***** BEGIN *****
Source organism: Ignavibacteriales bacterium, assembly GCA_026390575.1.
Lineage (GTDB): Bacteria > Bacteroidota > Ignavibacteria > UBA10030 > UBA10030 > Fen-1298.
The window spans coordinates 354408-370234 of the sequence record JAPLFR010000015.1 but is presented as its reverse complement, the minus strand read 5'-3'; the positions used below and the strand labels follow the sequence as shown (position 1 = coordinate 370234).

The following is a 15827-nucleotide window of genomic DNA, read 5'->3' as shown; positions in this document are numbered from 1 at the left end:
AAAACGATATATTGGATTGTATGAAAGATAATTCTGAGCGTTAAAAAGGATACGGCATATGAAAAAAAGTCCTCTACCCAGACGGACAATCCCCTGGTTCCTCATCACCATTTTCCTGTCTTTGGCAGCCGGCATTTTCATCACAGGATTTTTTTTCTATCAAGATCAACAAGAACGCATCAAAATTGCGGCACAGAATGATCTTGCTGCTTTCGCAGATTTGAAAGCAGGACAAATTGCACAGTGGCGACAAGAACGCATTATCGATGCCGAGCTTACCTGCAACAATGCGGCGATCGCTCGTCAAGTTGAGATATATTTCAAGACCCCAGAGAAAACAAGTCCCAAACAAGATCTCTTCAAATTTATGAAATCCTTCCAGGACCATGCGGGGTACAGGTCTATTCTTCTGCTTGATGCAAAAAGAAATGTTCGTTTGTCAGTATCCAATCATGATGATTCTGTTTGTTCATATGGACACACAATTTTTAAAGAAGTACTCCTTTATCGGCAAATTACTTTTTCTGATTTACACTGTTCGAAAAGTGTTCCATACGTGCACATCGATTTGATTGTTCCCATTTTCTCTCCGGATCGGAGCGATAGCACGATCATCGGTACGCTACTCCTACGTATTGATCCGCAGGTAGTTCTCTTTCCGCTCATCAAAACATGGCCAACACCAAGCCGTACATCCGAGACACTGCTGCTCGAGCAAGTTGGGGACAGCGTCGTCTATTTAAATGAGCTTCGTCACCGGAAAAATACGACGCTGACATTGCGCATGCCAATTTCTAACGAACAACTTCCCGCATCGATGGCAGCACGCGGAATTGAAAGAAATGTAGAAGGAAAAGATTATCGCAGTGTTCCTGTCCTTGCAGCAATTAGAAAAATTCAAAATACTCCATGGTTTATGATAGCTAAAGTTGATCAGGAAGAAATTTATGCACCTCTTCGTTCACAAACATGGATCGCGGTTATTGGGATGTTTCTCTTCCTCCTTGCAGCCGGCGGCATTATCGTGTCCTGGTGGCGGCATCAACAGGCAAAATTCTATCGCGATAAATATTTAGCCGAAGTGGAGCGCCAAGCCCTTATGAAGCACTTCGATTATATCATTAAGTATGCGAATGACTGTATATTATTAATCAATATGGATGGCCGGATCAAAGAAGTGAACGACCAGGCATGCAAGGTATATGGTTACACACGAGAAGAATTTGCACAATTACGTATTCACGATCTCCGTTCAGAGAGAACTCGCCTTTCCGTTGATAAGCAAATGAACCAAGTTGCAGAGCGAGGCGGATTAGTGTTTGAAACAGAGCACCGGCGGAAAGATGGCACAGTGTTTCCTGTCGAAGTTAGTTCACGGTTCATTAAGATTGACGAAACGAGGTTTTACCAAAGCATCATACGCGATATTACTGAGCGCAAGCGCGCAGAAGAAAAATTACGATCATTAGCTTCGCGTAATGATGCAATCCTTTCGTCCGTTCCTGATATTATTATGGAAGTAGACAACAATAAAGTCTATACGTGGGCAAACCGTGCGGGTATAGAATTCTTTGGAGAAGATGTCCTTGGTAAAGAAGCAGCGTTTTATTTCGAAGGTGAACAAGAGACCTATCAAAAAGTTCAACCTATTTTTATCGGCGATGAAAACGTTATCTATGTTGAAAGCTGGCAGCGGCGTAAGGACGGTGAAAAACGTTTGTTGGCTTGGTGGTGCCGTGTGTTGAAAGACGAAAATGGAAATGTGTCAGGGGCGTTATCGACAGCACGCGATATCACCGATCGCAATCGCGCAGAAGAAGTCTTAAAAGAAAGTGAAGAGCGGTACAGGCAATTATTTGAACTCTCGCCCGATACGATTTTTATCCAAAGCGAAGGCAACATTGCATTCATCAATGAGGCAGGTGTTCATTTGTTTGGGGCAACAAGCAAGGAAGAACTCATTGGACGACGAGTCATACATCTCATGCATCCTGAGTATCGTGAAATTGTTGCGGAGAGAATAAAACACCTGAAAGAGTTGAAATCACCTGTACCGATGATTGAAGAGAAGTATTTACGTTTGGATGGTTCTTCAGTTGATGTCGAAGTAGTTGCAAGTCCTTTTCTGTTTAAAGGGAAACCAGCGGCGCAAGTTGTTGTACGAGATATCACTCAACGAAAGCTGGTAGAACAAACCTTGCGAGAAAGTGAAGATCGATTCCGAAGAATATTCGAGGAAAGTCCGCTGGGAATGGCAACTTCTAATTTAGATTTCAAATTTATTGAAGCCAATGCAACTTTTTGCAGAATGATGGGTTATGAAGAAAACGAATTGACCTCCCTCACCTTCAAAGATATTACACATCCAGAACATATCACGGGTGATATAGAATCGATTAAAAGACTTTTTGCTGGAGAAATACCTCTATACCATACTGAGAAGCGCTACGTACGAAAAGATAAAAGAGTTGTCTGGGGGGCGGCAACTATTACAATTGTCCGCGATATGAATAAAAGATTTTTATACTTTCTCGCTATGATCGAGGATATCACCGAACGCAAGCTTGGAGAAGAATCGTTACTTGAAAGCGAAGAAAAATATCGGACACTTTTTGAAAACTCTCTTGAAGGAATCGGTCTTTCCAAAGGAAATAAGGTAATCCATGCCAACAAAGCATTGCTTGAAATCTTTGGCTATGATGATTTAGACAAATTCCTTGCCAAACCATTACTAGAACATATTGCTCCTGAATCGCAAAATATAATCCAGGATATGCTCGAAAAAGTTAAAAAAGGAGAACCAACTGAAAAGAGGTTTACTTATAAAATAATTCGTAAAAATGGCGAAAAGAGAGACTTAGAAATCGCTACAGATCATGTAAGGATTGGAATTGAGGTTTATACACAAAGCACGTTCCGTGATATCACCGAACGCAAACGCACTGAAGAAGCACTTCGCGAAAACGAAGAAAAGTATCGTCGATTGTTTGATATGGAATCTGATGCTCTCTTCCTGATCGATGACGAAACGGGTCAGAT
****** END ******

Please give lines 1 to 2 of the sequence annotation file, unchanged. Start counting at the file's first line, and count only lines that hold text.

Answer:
Source organism: Ignavibacteriales bacterium, assembly GCA_026390575.1.
Lineage (GTDB): Bacteria > Bacteroidota > Ignavibacteria > UBA10030 > UBA10030 > Fen-1298.